International criminal law – justice or mirage?

It is indefensible to ignore the debate on international criminal law, all the more when the pretext for doing so involves relying upon the misery of war crimes victims as a means of perpetuating a branch of the legal profession. Humanity improves by examining vexed subjects until the best ideas win. To stifle debate is to suppress the social progress to which we surely all aspire.

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By Matthew Parish

On 10 April 2013 I had the honour to be invited by H.E. Vuk Jeremić, President of the United Nations General Assembly, to moderate a panel discussion before the world parliament. The discussion was part of a thematic debate on the role of international criminal justice, twenty years after the establishment of the International Criminal Tribunal for the Former Yugoslavia. The theme of the panel was justice: do international criminal courts achieve substantial justice, and at what cost?

The panel I moderated was composed of several distinguished participants, including General Lewis Mackenzie, former UNPROFOR Commander for Sector Sarajevo; Professor Charles Jalloh, Professor of Law at the University of Pittsburgh and a renowned commentator on the International Criminal Court; John Ciorciari, Professor of Public Policy at the University of Michigan; and Savo Štrbac, President of VERITAS, a Belgrade-based NGO cataloguing war crimes committed in the Yugoslavian wars.

The debate was extended and comprehensive, as each speaker brought experiences of international criminal justice in different parts of the world to bear to the discussion. There were a number of cross-cutting themes. Amongst them, no fewer than five principal topics prevailed.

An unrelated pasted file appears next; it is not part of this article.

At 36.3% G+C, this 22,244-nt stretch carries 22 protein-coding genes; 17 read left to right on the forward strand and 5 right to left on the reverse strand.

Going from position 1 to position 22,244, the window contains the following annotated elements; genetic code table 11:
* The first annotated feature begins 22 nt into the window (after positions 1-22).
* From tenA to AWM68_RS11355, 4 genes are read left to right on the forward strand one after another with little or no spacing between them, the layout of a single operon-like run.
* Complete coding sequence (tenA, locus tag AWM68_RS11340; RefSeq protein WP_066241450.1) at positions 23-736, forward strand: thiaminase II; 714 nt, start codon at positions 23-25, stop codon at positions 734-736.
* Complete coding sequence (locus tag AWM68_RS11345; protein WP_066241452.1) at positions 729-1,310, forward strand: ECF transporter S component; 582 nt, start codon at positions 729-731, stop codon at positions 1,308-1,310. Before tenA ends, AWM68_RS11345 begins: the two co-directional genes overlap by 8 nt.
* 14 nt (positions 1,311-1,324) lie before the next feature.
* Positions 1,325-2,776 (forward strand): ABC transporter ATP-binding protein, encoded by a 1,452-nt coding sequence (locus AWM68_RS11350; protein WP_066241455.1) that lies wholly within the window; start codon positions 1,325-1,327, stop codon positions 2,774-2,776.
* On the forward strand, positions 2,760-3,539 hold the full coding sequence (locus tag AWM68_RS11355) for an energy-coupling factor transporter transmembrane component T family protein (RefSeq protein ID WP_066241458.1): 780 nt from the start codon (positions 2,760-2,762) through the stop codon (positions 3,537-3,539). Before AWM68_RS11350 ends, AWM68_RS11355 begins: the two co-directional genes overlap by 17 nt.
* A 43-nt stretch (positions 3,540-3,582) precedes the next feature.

The growth of international criminal law

The first issue is one of historical perspective: why has there been such a proliferation of international law in just the last twenty years? The first international criminal trials in modern times followed the end of the Second World War. But then there was a hiatus of almost 50 years before the next international criminal court, the International Criminal Tribunal for the former Yugoslavia (ICTY), was created by the United Nations in 1993. In the intervening period there were many wars all over the globe and, as is inevitably the case in every war, many war crimes. But none of those crimes were prosecuted, and the idea of war crimes prosecutions lay fallow until the wars in the former Yugoslavia. What changed in the intervening period?

The answer is complex, but reasons may include the end of the Cold War; the emergence of a single superpower with a distinctive view of international law; the failure of the international community effectively to respond using military and diplomatic means to the unfolding civil war in the former Yugoslavia; and a sense of international shame prompted by mass media depictions of the atrocities of war. In short, the establishment of the first recent international criminal tribunal may have been driven more by a sense of guilt on the part of the international community, than a coherent and clearly articulated policy goal.

The notion that one might instead wait until the Yugoslavian wars were over, and then try criminal defendants in home courts, appears not to have been considered at all at the time. Instead the desire to internationalise the trying of war crimes became widespread elsewhere. Once the precedent had been set with the ICTY, Rwandan, Sierra Leonean, Cambodian, East Timorese and Lebanese analogues followed. A trend had been set that continues to the present day, with the emergence of the International Criminal Court to try war crimes committed worldwide.

International justice: at what cost?

The second question to be addressed in the context of international criminal justice is the cost and time involved. By any domestic standards, it is phenomenally expensive and slow. In the years 2008-2009, the ICTY had a budget of US$188 million. The International Criminal Tribunal for Rwanda (ICTR) has been spending well over US$100 million a year. These figures dwarf the costs of domestic criminal courts. London’s Old Bailey, perhaps the world’s best known criminal court that tries the most serious of offences committed in England, has a budget of just a few million dollars a year. Yet its caseload is immeasurably higher, trying perhaps 500 to 700 exceptionally grave offences per annum.